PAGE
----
Only natural theology? “There are at least two complications with this entire discussion that have yet to be addressed by Plantinga. First, there is the obvious interplay between a theological formulation and a philosophical problem. Plantinga wants to argue for the non-necessity of natural theology for theistic belief and then further for the possibility of theistic belief to be included in his own modified epistemological structure. In support for the non-necessity of natural theology he appeals to Calvin, Bavinck, and others, and in support of theistic belief as foundational he appeals (among other things) to Reid. One of the problems with this, however, is that there is no clear delineation of just how it is that that which is Reformed influences or is influenced by that which is Reidian. One suspects, because of this unclarity, that the New Reformed Epistemology might be better classified as the New (or Old) Reidian Epistemology.” (Scott Oliphant, Westminster Theological Journal, 57:2, [Fall 1995], page 430)

The first sentence of Calvin’s Institutes. “If what Plantinga wanted to develop was a Reformed epistemology, then some radical changes would have to be incorporated into his line of argument. Plantinga would have to see the ontological fact of God’s necessity as an epistemological fact as well. He would have to see, in other words, that just as God is himself the one and only necessary being, so also, given creation, is his existence necessary for the knowledge situation. Had God not created, there would be no epistemological question. Given his creative and sustaining work, however, it is both unbiblical and illogical, not to mention non-Reformed, that God would be removed or otherwise tangential to the problem of knowledge generally. All Plantinga had to read in this regard was the first sentence of Calvin’s Institutes. Had he begun where Calvin does, he would have surmised that there can be no knowledge, no belief, except upon the sure foundation of our knowledge of God. Not placing knowledge and belief on such a foundation, however, places Plantinga’s epistemology on shaky ground.” (Ibid.)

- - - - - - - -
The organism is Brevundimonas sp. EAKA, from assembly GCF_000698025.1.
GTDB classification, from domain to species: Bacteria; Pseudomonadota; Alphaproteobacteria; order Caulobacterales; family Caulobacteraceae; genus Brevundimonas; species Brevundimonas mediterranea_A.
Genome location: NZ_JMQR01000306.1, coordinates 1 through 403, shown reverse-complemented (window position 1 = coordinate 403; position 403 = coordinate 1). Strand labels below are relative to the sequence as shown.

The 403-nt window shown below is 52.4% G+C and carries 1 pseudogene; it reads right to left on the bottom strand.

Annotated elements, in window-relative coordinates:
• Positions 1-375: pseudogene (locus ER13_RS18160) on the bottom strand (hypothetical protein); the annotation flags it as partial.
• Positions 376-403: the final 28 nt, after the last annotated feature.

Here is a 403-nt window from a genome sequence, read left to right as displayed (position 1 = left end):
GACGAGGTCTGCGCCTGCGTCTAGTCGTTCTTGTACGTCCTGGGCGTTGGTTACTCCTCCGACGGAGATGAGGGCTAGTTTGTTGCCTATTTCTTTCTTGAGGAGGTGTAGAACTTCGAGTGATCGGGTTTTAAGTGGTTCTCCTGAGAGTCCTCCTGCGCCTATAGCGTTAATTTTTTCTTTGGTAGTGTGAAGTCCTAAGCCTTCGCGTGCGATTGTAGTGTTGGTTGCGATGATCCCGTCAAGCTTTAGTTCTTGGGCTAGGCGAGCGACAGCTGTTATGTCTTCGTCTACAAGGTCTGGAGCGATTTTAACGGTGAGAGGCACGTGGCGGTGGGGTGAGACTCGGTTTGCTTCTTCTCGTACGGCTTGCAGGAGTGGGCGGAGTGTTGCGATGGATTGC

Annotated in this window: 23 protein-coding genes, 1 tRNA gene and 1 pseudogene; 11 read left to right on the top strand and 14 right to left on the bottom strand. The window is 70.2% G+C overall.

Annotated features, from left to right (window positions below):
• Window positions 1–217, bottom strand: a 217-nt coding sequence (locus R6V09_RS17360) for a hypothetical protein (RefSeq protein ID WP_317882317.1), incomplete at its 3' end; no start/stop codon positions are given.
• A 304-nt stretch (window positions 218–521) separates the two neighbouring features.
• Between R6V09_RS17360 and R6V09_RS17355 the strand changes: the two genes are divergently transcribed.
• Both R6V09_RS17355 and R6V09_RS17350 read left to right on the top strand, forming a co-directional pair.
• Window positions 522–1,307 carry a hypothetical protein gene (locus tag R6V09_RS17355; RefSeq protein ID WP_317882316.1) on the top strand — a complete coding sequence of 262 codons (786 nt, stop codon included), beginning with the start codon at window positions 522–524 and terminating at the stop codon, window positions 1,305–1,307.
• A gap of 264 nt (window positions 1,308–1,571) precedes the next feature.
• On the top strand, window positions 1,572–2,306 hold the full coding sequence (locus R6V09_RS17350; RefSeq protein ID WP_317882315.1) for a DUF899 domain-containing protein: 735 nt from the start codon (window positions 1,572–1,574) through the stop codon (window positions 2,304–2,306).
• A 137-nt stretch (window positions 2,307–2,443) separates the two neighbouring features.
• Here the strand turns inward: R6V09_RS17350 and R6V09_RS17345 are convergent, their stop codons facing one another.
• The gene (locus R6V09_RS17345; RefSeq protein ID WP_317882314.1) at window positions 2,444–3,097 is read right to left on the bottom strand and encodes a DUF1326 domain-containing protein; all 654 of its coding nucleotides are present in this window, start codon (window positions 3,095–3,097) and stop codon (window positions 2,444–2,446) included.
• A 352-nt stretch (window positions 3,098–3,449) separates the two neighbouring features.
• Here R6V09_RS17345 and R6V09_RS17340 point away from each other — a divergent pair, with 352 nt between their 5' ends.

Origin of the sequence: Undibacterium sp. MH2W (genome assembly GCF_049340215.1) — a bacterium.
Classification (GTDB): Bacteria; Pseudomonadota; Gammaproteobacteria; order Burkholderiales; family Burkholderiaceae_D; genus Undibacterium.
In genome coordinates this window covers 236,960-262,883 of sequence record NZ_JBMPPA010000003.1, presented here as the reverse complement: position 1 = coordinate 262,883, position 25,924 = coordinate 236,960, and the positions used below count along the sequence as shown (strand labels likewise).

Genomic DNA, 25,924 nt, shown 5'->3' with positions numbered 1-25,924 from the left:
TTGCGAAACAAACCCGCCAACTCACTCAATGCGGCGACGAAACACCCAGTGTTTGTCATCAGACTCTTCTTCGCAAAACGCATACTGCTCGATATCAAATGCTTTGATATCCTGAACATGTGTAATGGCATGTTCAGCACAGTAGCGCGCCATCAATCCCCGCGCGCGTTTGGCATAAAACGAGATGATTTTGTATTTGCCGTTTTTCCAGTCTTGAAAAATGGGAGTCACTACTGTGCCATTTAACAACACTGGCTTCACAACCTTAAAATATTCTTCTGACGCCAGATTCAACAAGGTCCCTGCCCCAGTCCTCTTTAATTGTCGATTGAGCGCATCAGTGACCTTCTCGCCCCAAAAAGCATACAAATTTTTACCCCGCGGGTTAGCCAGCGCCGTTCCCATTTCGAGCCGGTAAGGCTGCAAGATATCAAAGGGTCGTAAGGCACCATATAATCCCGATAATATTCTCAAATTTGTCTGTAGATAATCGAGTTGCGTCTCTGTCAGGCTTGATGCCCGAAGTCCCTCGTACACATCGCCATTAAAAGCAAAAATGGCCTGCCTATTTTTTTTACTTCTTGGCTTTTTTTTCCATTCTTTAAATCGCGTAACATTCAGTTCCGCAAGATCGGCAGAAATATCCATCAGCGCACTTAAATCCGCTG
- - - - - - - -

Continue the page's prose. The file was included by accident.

Reformed epistemology: Scripture and regeneration. “The Reformers rejected the dualism of the Scholastics and aimed at a synthesis of God’s twofold revelation. They did not believe in the ability of human reason to construct a scientific system of theology on the basis of natural revelation, pure and simple. Their view of the matter may be represented as follows: As a result of the entrance of sin in to the world, the handwriting of God in nature is greatly obscured, and is in some of the most important matters rather dim and illegible. Moreover, man is stricken with spiritual blindness, and is thus deprived of the ability to read aright what God had originally plainly written in the works of creation. In order to remedy the matter and to prevent the frustration of His purpose, God did two things. In His supernatural revelation (the Bible) He republished the truths of natural revelation, cleared them of misconception, interpreted them with a view to the present needs of man, and thus incorporated them in His supernatural revelation of redemption. And in addition to that He provided a cure for the spiritual blindness of man in the work of regeneration and sanctification, including spiritual illumination, and thus enabled man once more to obtain true knowledge of God, the knowledge that carries with it the assurance of eternal life.” (Louis Berkhof, Systematic Theology, page 38.)

Theism or Christian Theism? “Nicholas Wolterstorff writes: ‘Central to Christianity, Judaism, and Islam alike is the conviction that we as human beings are called to believe in God—to trust in him, to rely on him, to place our confidence in him” (“Can Belief in God Be Rational If It Has No Foundations?’ in Faith and Rationality: Reason and Belief in God [ed. Alvin Plantinga and Nicholas Wolterstorff; Notre Dame: Notre Dame, 1983] 135). In his inaugural address as the John A. O’Brien Professor of Philosophy at the University of Notre Dame, Alvin Plantinga told his audience that ‘my aim, in this talk, is to give some advice to philosophers who are Christians. And although my advice is directed specifically to Christian philosophers, it is relevant to all philosophers who believe in God, whether Christian, Jewish or Moslem. I propose to give advice to the Christian or theistic philosophical community’ (“Advice to Christian Philosophers,” in Faith and Philosophy: Journal of the Society of Christian Philosophers 1 [1984] 254). In both cases, Wolterstorff and Plantinga demonstrate that they are interested in defending theism, not Christian theism (William D. Dennison, “Analytic Philosophy and Van Til’s Epistemology,” Westminster Theological Journal, 57:1 [Spring 1995], fn69)